1) Using paper first before implementation is a great idea to make sure you get all those little kinks out, before you actually start implementing. I completely agree that it is a lot easier to change something while its on paper then when it is in production. They have long shopping list of things needed to get the lo-fi of the ground, seems like a half a day of shopping, but still better than 4 months of coding.
2) My personal experience outside of this class and when working with my group is that a whiteboard works much better than paper, because manipulation is faster and easier. But once a design laid on white board is finished and agreed upon, it is transferred to paper. I believe this approach would work great for designing an interface. The approach given is very scientific and professional, because there are a lot of roles that one would not ordinarily seem necessary, such as a greeter. But a greeter would make the user feel more at ease and less nervous
Jae Chang - Oct 04, 2006 11:23:16 am
Comment1: The low-fidelity prototyping, building prototypes on paper and testing them with real users, seems to be an excellent technique that dramatically increases quality and speed in the early stage of software development. The benefit of the lo-fi prototyping is that it allows developers to demonstrate the behavior of an interface and to test designs with real users. I agree that testing with a slick software prototype tends to users not to focus on controls, terminology, or basic metaphor but to focus on look-and-feel. As the result, by using a slick software prototype, developers tends to more focus on choosing colors instead of coming up with new ideas. Even if there are some downsides of the lo-fi prototyping, I believe that the technique is very useful in the early stage of software development.
Comment2: Using paper first before building software is a very good way to approach users’ needs. First of all, the lo-fi allows developers to understand problems and users’ needs at very early stage of the development so that developers can reduce the developing time. It also allows developer to concentrate on idea not on prettiness so that better ideas may come out. I believe that using paper and pen is much faster than using designing software even if there are many tools so that developers can create a prototype faster. However, on the user side, handwritten papers may be difficult to understand the software application because the user expects a software prototype in fancy prototype. The interaction between users and developers may be difficult and needs a lot of time to communicate each other.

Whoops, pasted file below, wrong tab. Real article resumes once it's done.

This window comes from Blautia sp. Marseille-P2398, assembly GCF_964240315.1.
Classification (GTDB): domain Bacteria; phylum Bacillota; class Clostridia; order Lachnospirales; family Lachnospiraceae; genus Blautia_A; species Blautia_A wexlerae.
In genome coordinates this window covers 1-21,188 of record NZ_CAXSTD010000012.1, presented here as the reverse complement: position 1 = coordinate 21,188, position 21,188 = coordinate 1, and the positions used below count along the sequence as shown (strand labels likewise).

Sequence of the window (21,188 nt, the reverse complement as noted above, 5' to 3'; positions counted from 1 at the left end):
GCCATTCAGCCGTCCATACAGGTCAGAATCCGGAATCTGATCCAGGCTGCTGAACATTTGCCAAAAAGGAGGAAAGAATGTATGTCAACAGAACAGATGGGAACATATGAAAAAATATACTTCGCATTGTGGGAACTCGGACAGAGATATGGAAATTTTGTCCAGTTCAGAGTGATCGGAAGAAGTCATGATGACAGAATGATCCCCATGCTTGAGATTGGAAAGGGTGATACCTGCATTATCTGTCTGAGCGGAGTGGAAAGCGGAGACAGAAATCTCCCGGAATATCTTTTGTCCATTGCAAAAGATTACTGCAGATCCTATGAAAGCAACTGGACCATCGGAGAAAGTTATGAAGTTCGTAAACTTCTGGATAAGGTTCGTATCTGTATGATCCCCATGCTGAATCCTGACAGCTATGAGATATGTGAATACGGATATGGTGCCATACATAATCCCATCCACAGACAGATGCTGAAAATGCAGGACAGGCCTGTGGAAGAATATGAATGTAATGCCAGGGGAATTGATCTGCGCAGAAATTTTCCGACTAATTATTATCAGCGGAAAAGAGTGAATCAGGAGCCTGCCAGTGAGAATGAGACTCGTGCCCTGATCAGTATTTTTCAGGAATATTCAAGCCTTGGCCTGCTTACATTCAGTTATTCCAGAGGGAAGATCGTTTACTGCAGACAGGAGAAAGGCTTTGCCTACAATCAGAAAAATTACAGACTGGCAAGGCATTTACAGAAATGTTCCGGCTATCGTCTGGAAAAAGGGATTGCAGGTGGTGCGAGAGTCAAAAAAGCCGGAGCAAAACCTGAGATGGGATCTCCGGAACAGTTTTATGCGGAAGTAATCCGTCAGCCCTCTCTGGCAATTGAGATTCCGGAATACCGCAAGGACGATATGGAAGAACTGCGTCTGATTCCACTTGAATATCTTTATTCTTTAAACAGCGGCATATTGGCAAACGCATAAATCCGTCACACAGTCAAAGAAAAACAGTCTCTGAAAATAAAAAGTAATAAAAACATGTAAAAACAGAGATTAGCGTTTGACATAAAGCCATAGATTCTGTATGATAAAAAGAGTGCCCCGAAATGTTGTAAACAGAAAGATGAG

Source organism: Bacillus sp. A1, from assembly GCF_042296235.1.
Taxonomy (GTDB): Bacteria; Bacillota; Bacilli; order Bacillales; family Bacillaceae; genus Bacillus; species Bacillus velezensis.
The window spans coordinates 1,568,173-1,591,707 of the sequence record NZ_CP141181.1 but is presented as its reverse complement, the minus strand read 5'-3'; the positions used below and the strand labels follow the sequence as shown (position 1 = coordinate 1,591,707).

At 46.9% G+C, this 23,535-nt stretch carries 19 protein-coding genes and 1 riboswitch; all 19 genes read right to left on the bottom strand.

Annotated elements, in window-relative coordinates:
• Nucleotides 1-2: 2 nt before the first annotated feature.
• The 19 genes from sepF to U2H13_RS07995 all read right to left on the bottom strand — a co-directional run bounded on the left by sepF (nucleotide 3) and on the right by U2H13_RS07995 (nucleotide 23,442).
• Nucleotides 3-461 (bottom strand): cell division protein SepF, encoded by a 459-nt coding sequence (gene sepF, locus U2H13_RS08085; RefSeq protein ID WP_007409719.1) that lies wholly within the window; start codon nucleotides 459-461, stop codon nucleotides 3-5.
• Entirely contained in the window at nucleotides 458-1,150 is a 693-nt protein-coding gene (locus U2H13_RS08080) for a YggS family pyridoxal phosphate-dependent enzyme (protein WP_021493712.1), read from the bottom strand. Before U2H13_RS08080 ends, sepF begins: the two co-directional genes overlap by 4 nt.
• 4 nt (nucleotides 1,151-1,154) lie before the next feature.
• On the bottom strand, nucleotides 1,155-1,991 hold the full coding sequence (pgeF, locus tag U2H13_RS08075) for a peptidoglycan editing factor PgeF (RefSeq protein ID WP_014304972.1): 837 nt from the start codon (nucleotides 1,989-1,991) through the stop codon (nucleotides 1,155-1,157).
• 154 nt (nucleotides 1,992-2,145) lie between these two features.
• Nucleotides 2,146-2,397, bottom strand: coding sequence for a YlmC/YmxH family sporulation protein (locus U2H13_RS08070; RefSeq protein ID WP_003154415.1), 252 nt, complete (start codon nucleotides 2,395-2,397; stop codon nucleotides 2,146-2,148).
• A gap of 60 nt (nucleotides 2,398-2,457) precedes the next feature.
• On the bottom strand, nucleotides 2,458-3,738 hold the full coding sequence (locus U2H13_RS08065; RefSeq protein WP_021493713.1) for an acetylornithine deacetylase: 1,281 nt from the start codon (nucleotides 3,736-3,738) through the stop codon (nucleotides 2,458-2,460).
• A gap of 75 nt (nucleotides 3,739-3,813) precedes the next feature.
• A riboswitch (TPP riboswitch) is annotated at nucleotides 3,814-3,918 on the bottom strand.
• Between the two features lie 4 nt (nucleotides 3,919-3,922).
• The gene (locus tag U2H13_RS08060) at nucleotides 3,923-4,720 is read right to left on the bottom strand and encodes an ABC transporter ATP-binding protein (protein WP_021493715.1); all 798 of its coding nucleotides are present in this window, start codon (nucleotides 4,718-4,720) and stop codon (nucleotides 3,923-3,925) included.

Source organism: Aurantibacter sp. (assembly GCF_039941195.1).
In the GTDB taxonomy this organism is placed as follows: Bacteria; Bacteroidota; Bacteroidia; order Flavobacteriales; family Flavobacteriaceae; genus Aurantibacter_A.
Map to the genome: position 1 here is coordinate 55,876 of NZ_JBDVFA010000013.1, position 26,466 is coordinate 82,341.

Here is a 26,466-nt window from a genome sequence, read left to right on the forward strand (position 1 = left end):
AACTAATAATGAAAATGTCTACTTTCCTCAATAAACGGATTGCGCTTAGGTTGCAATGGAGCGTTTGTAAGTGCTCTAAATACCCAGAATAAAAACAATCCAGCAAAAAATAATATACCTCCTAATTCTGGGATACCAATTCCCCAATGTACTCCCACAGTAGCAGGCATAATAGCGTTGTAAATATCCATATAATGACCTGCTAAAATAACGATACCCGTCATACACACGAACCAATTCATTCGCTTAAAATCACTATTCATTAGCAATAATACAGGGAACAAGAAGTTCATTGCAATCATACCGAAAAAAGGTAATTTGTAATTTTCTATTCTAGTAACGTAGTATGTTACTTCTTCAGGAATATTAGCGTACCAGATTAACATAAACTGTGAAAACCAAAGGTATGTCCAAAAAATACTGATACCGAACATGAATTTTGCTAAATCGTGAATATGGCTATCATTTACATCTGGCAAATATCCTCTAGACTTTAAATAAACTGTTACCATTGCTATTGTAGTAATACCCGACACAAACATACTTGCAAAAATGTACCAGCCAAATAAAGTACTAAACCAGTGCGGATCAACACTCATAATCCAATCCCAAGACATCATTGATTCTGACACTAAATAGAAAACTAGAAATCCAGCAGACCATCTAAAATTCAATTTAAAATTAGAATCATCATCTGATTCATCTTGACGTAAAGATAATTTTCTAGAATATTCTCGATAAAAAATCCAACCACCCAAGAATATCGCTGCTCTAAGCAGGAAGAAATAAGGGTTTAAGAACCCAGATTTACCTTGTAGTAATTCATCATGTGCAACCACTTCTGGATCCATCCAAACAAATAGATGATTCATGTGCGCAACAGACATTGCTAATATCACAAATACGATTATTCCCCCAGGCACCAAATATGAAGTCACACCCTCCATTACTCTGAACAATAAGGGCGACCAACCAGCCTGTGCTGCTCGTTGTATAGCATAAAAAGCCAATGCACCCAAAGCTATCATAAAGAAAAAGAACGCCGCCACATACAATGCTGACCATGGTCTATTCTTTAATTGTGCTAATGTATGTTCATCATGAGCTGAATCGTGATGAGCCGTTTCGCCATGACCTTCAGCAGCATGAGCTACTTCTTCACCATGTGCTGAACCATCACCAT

Keenahn Jung - Oct 04, 2006 12:17:53 pm
While the article does a good job of extolling the virtues of lo-fi prototypes, I must say that high-fi prototypes also have their place in the development cycle. Lo-fi is excellent in the early ideation stage, when trying radical new things, but high-fi is necessary for refining the final design. It would be impossible to make minor adjustments and change small details if a user is only presented with lo-fi prototype. Just as when they are presented with a hi-fi prototype, the user assumes that it is almost done and thus holds back judgement on major design flaws, so too will they hold back judgement on small details if they are only presented with lo-fi prototypes, which they assume will be filled in later.